Snow Squalls and Close Calls: Off-Peak Season in Yellowstone National Park
|• Artist Point|
• Grand Prismatic Spring
|• Grand Teton National Park|
• Jackson Hole
• Yellowstone National Park
Despite a substantial amount of experience visiting National Parks, I nearly found myself stranded overnight in Yellowstone National Park last Monday.
I’m a proponent of visiting National Parks during off-peak seasons, generally November to May for most parks. However, in the case of Yellowstone National Park and Grand Teton National Park, the second week of May is still a bit early for tourists and wildlife alike. Grizzly bears are just waking up from their seasonal slumber, and several roads in the parks are still closed to traditional motor vehicles thanks to potentially treacherous or impassible conditions.
Temperatures and precipitation are still unpredictable in Western Wyoming at this point in the calendar, and you’re just as likely to get 30 degrees and whiteout conditions as you are to get sunburned. Over the course of just a few days in the region, I experienced both.
Still, I didn’t expect snowflakes or road barriers in mid-May. My plan when I landed in Bozeman, Montana was originally to capture some shots at the Grand Canyon of the Yellowstone, and then head south for Jackson, Wyoming. The half-baked plan looked great on my phone; I’d downloaded offline Google Maps anticipating a lack of cellphone coverage, and the directions depicted a leisurely drive that would land me in Jackson just around sundown. If I took my time taking photos along the way, which was almost a certainly, I’d roll into town an hour or so after dark.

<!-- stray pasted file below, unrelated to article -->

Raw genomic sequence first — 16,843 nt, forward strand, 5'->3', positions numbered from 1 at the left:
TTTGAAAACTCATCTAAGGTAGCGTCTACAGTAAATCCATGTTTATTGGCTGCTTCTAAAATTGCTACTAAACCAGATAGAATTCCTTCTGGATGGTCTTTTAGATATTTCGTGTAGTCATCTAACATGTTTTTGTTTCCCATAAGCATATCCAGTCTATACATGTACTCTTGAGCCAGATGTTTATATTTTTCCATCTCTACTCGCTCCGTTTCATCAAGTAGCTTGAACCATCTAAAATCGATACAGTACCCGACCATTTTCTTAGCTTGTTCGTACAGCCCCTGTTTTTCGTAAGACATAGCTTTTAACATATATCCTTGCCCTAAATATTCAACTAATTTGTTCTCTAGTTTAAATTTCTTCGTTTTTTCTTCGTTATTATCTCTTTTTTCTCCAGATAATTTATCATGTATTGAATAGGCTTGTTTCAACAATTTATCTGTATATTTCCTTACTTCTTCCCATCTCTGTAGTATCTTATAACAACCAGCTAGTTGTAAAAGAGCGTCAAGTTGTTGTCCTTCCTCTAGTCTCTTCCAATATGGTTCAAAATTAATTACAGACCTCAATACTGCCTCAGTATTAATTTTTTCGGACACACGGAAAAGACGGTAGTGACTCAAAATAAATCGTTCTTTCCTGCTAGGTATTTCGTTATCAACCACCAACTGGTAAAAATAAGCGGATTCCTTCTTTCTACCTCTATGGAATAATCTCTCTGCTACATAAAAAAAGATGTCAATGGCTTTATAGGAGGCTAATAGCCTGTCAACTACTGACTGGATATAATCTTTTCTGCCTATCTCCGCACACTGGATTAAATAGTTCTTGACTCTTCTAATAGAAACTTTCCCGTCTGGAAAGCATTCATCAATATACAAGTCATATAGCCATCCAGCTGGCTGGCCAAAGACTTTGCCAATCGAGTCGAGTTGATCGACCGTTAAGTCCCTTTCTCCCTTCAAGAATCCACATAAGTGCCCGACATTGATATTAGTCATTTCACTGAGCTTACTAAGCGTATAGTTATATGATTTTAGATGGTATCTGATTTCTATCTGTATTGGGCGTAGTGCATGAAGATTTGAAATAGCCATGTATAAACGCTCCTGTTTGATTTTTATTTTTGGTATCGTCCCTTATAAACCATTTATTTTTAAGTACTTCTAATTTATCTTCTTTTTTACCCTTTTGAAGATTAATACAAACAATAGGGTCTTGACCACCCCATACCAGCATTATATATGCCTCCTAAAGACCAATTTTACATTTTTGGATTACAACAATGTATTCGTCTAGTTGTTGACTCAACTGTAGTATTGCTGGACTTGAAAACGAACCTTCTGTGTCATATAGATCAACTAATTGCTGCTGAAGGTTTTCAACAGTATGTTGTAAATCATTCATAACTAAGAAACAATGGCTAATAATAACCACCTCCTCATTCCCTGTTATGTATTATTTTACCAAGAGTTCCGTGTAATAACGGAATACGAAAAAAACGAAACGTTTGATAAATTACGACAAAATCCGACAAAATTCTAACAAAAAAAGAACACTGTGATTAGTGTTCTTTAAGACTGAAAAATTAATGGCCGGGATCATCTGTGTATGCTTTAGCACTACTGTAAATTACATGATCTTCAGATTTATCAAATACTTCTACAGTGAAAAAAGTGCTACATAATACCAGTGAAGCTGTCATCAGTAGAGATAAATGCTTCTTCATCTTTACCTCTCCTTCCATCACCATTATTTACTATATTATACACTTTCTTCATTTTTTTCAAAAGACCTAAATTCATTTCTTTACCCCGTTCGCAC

Since my road trips are usually based around landscape photography, I regularly err on the side of pulling over too much; my itineraries are intentionally loose. Looking to plan your own trip to Yellowstone? Check out this Ultimate Guide to planning a trip to Yellowstone.
On a past trip, I’d already captured shots at Boiling River near Gardiner, Montana, so I figured if I was going to stop, I’d do it earlier along Route 89, just south of Livingston.
And before I knew it, I was parking on a dirt lot just off the banks of the Yellowstone, where I found a tripod-worthy backdrop. The composition featured a long exposure of the river in the foreground set against a tree-lined hill in the left half of the frame, while a more distant mountain range sat snow-capped and tucked miles behind a few barren trees on the river’s edge. The juxtaposition of multiple seasons in the viewfinder assured me that I’d found a sun-drenched postcard-worthy landscape without much effort.
Flying into Bozeman from Las Vegas just a few hours earlier, I had been greeted with this crisp spring afternoon, and that pleasant welcome distracted me from remembering that changes in elevation often mean changes in the weather. Upon reaching the Roosevelt Arch entrance of Yellowstone, the park was blanketed in a dense fog, draped over the elk snacking on grass and shrubs just yards behind the park’s northern barrier.
Given my shoulder season timing, I essentially had Yellowstone National Park to myself. I saw only a handful of other visitors on this evening, which makes for a unique experience during the daylight, but does add an element of danger especially after the sun goes down.